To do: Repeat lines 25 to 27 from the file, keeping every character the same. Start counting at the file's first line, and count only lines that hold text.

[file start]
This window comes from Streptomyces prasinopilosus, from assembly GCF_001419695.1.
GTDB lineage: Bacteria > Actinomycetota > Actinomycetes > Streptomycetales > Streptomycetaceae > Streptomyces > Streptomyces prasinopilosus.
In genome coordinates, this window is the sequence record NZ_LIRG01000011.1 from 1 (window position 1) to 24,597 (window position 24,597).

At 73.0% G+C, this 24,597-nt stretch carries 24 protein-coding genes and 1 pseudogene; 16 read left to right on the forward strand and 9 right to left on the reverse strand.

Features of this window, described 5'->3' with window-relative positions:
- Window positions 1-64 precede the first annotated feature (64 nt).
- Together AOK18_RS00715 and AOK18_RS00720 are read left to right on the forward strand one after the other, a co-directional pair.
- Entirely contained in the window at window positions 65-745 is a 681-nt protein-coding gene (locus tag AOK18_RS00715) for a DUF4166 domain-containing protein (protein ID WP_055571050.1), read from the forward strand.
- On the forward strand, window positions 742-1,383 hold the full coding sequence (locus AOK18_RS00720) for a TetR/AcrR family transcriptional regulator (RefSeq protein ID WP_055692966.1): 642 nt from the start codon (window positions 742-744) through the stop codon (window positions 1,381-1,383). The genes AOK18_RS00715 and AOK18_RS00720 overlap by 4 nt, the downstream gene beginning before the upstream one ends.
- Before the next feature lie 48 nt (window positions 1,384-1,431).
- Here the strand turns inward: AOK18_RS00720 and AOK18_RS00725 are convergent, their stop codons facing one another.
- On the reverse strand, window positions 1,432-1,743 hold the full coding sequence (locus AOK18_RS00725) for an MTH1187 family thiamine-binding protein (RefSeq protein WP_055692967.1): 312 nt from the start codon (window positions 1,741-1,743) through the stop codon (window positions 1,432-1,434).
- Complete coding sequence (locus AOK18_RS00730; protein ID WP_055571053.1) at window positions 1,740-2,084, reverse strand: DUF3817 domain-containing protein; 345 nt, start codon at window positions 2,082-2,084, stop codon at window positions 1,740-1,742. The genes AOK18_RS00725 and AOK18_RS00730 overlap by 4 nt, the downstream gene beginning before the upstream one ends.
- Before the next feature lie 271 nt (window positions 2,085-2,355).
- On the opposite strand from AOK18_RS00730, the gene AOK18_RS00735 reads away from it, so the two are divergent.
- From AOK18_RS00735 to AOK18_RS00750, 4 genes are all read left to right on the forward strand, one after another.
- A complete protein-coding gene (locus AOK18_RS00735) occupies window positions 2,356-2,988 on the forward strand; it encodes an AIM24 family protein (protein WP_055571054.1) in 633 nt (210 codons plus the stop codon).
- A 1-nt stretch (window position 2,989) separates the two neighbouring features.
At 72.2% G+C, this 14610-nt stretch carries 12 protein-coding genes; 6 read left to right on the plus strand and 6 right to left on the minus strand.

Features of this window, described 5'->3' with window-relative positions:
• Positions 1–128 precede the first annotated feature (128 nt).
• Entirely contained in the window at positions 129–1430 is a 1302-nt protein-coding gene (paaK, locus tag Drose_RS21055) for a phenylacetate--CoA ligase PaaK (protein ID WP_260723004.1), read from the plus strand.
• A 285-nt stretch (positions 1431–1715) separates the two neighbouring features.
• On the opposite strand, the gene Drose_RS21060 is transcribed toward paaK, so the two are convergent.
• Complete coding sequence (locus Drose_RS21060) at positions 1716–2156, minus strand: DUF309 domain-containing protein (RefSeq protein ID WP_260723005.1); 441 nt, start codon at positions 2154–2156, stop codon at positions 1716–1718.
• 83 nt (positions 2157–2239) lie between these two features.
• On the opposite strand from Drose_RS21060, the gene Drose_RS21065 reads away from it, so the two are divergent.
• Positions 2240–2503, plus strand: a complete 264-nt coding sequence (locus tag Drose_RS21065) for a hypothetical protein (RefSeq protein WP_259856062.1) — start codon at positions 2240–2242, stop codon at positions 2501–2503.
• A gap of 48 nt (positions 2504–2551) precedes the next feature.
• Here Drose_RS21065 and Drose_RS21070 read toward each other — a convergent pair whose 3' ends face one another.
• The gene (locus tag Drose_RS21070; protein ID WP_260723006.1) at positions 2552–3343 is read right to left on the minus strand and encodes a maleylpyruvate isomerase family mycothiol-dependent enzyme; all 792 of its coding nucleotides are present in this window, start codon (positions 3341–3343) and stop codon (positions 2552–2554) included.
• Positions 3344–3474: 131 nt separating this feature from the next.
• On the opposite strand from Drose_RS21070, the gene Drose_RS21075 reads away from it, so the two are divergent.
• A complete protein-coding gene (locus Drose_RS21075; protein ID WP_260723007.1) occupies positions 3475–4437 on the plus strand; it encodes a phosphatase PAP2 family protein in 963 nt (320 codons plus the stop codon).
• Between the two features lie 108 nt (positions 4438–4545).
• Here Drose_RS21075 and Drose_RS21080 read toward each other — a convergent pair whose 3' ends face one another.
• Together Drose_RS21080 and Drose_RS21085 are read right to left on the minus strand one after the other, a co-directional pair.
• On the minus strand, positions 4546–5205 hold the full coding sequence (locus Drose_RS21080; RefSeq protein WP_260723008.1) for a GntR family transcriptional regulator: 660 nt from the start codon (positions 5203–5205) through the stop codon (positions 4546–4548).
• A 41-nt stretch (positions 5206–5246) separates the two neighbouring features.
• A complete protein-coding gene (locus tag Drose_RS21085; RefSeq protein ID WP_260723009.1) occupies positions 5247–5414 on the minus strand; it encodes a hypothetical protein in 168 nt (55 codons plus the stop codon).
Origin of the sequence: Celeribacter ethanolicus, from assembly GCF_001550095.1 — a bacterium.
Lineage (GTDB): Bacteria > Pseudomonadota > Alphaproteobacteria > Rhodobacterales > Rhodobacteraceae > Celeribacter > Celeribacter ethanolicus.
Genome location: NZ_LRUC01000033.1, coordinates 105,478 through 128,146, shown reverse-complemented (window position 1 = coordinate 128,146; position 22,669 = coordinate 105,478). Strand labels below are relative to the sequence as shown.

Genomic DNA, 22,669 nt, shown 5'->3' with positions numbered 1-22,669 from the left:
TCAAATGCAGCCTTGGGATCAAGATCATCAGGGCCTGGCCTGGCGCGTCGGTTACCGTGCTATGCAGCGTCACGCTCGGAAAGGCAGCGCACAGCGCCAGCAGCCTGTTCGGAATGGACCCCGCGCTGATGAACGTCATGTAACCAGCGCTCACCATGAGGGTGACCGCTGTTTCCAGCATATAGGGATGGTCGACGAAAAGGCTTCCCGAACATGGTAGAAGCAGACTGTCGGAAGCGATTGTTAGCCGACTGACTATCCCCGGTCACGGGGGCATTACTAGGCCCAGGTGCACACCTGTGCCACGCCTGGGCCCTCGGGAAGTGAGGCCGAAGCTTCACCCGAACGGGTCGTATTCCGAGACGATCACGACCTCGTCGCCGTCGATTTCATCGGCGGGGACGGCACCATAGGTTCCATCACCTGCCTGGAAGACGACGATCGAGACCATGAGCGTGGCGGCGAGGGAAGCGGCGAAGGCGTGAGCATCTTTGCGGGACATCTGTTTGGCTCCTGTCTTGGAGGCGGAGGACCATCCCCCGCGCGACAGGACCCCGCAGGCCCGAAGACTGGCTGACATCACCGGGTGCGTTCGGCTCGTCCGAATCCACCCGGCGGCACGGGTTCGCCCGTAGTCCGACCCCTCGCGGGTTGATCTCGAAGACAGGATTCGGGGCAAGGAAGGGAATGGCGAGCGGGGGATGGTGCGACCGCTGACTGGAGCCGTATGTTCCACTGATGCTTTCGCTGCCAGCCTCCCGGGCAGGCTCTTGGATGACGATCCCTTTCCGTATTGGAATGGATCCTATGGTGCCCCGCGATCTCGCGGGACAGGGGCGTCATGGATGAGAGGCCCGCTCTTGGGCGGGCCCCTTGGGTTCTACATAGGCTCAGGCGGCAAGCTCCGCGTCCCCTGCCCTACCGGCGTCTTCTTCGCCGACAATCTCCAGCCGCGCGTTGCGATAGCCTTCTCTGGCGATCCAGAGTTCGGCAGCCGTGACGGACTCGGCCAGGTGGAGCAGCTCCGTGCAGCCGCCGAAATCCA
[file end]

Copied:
• Complete coding sequence (locus Drose_RS21060) at positions 1716–2156, minus strand: DUF309 domain-containing protein (RefSeq protein ID WP_260723005.1); 441 nt, start codon at positions 2154–2156, stop codon at positions 1716–1718.
• 83 nt (positions 2157–2239) lie between these two features.
• On the opposite strand from Drose_RS21060, the gene Drose_RS21065 reads away from it, so the two are divergent.